(CN) - The NCAA said it doesn't exploit college athletes, answering an ongoing class action by former players who claim the league uses their images in broadcasts and videogames but restricts them from making any money.
Since 2009, a group of former NCAA athletes have been embroiled in a legal battle over the use of their images in videogames, merchandise and other promotional materials. In the first complaint, former UCLA basketball player Ed O'Bannon said the NCAA violated his and other athletes' right to make money off their likenesses.
U.S. District Judge Claudia Wilken refused to dismiss the athletes' third amended consolidated class complaint earlier this year. In November, she partly certified a class of athletes seeking injunctive relief against the NCAA.
That class seeks an order ending the prohibition on athletes entering into licensing deals for the use of their names and likenesses in video games and broadcasts.
"Their request for this injunction is not merely ancillary to their demand for damages," Wilken wrote. "Rather, it is deemed necessary to eliminate the restraints that the NCAA has allegedly imposed on competition in the relevant markets. Without the requested injunctive relief, all class members - including both current and former student-athletes - would potentially be subject to ongoing antitrust harms resulting from the continued unauthorized use of their names, images, and likenesses."
Attorneys for the NCAA filed a motion for summary judgment last week, along with a memorandum in support. It disputed the athletes' characterization of participation in college sports as "exploitation."
"The record shows that playing college sports yields numerous benefits to student-athletes, both while in school (e.g., admissions, grant-in-aid packages, academic support services, health insurance, and the opportunity to participate in sports that are an integral part of collegiate life) and after," attorney Glenn Pomerantz wrote for the NCAA. (Parentheses in filing.)
Pomerantz added that the arguments made by the athletes are "based on errors of law and on a quintessential fact question." He said that athletes cannot prove that live broadcasts of football and basketball games are commercial in nature, which means the broadcasts are entitled to full First Amendment protections.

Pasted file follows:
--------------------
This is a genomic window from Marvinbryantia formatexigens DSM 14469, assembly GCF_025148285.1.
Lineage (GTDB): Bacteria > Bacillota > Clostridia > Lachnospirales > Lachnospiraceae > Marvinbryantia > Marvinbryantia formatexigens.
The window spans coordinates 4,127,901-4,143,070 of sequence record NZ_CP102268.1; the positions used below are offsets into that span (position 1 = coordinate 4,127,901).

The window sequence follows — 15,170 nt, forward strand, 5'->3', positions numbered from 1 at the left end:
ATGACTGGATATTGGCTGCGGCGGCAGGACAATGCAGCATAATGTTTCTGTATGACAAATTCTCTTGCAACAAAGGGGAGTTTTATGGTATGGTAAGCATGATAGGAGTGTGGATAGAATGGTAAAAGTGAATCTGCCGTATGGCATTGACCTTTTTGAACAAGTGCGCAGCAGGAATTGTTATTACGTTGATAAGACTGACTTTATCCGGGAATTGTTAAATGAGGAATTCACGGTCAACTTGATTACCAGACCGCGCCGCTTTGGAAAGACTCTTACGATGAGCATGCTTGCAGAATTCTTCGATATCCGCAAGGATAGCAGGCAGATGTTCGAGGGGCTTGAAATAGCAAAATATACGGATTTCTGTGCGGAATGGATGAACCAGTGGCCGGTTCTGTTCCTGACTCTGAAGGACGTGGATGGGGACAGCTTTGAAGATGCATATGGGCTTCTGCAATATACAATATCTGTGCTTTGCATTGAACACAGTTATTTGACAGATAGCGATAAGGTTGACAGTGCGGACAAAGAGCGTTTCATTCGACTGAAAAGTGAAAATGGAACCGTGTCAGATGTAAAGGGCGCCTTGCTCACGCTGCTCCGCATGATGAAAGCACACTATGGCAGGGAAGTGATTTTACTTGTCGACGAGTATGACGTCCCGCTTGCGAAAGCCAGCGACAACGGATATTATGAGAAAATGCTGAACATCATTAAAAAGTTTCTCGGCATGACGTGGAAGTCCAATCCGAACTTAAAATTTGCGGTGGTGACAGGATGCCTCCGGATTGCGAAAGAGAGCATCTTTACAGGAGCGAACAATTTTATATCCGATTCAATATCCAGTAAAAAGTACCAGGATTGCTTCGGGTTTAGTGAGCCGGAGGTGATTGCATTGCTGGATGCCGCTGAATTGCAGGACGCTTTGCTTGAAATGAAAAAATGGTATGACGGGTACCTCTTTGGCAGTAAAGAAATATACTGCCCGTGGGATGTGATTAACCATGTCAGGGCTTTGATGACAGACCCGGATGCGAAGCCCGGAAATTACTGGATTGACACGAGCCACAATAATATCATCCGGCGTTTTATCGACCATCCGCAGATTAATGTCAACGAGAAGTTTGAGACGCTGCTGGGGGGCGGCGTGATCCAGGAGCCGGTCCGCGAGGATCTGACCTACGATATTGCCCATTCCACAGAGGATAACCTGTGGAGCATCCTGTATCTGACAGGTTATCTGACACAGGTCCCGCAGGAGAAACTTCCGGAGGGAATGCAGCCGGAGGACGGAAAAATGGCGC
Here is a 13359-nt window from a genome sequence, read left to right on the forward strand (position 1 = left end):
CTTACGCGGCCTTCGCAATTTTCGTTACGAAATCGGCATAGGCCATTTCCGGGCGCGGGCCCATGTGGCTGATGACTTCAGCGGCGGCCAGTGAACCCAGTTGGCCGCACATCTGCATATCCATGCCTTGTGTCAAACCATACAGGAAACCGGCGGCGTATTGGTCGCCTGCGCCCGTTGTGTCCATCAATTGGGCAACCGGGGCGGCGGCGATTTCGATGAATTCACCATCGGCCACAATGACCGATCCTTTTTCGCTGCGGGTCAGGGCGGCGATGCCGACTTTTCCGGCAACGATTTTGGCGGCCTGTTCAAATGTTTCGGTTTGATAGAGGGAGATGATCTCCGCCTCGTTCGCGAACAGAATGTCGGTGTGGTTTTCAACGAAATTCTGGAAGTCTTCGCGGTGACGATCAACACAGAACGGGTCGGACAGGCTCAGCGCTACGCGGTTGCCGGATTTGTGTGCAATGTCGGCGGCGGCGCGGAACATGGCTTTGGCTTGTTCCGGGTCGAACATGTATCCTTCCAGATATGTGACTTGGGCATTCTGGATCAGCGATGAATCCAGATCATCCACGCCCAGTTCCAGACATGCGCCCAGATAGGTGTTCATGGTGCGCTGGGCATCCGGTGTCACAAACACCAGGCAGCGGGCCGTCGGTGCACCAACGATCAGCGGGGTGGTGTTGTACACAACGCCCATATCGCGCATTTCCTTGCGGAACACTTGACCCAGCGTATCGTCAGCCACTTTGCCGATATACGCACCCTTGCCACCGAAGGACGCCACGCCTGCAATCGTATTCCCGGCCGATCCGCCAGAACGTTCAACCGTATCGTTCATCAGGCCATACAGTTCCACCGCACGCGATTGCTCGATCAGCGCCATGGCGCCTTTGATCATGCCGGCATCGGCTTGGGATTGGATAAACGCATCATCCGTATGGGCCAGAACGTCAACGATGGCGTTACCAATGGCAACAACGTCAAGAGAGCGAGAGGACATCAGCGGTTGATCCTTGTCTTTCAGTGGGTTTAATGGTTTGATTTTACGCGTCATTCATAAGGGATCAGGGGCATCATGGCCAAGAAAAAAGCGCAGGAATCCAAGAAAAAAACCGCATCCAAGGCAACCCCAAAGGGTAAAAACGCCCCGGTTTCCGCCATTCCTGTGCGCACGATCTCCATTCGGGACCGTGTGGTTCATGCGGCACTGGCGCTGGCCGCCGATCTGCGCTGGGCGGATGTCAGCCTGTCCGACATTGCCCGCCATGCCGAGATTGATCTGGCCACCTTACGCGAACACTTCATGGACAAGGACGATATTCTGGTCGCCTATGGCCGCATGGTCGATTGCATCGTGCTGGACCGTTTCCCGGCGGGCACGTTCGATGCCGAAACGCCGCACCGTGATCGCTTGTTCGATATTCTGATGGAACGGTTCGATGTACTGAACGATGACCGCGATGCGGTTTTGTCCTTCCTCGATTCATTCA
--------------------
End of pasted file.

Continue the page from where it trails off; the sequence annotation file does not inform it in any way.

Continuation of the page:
The NCAA also argued that because it did not renew its contract with videogame company Electronic Arts, the court should not grant injunctive relief to the athletes for "wholly hypothetical" transactions.
The NCAA has argued throughout the litigation that claims made by the athletes are barred by its principle of "amateurism," which the NCAA says does not violate antitrust laws.
The NCAA pointed to a survey showing that 68.9 percent of respondents were "opposed to paying money to student-athletes on college football and men's college basketball teams in addition to covering their college expenses." A number of respondents said they "were less likely to watch, listen to or attend games" if the athletes were paid.
This survey "destroys the athletes' arguments against amateurism," the league argued.
Additionally, athletes failed to show any evidence of other amateur-level sports broadcasts, such as the Little League World Series, that paid athletes for use of their images, the NCAA said.
"The reason that the Little Leaguers, the amateur golfers and the high school athletes are not paid for appearing on television is that they are amateurs," Pomerantz wrote for the league.
"Even when the Olympics was restricted to amateurs (between 1896 and the late 1980s) and the Olympics produced billions of dollars in television revenues, the athletes were paid no portion of the revenues because they were amateurs." (Italics and parentheses in original.)
Pomerantz pointed to a study by Professor James Heckman, who concluded that college athletes are more likely to attend college and have higher incomes than non-athletes. And their demands for compensation "would hit women's athletics particularly hard."
The NCAA cited an expert in gender equity in sports, who testified that "drastic cuts could be the outcome caused by plaintiffs' proposal, risking unraveling much of the progress and expansion in women's athletics that has been achieved in the past four decades."
"Paying men more because their sports are already popular will lock in gender differentials that are based and built on historical inequities," expert Judy Sweet added.
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